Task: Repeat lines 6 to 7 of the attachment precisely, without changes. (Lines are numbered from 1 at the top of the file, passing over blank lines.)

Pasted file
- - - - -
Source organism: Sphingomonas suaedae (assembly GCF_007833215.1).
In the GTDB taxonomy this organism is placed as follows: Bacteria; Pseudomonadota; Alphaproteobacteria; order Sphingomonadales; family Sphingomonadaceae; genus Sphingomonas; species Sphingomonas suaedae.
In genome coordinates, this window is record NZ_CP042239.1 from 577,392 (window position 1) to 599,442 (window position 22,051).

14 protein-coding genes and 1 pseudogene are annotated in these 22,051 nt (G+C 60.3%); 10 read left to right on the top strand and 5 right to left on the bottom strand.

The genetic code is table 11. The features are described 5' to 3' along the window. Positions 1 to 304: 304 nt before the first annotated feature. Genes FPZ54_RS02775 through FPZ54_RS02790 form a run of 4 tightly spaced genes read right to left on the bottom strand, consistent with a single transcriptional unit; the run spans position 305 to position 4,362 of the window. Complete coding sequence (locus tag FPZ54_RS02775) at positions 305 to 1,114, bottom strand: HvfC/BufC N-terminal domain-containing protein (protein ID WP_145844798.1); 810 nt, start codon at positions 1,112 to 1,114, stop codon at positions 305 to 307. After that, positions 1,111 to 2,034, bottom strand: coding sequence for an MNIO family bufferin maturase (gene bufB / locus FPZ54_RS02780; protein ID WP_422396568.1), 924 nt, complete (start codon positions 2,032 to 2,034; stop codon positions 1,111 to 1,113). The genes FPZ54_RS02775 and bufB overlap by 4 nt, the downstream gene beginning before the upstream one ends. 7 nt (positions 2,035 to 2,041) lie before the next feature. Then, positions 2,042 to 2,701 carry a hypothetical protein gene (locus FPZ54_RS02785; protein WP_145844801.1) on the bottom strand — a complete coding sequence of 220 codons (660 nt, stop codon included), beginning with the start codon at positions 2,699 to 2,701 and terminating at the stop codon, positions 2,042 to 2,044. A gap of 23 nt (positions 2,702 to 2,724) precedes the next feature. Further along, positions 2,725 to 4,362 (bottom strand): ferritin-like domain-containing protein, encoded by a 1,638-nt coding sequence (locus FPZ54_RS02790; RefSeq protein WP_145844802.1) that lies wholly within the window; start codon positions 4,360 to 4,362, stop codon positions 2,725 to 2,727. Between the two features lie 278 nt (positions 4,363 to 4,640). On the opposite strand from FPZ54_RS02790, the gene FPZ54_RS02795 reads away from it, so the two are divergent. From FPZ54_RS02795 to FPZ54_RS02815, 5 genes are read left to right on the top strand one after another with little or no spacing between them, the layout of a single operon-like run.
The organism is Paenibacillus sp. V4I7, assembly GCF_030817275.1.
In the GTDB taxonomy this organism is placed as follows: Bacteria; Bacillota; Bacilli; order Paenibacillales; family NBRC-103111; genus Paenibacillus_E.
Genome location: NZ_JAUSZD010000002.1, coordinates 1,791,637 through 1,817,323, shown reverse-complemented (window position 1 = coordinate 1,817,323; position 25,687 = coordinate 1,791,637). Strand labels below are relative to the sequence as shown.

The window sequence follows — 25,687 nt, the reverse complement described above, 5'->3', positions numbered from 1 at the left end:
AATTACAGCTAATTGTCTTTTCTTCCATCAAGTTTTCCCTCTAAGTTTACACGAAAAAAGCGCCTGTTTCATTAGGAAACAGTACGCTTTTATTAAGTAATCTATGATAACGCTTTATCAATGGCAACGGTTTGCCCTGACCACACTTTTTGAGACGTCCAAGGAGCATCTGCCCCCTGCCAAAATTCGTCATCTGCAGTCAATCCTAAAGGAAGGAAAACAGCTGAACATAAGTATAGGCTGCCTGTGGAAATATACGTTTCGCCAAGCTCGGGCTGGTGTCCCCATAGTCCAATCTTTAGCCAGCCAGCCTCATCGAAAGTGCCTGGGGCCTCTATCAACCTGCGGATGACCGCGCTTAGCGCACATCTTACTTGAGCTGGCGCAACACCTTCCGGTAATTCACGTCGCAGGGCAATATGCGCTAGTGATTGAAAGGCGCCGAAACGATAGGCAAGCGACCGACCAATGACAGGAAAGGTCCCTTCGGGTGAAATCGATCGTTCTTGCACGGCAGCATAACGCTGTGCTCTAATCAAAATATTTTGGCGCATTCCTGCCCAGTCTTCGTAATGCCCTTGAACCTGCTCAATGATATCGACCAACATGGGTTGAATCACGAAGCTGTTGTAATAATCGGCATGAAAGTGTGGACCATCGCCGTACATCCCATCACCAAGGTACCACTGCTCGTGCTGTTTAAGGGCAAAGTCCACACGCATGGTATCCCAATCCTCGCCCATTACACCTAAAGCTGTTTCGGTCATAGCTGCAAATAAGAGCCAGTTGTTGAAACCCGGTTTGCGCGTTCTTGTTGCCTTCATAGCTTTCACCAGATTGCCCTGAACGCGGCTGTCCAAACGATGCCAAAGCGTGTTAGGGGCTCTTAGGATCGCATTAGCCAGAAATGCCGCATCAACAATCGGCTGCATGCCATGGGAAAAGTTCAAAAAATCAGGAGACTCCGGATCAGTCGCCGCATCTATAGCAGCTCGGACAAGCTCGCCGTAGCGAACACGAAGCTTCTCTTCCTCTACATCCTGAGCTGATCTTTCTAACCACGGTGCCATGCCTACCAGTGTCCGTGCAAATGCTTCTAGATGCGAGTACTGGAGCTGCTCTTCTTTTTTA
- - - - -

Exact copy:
The organism is Paenibacillus sp. V4I7, assembly GCF_030817275.1.
In the GTDB taxonomy this organism is placed as follows: Bacteria; Bacillota; Bacilli; order Paenibacillales; family NBRC-103111; genus Paenibacillus_E.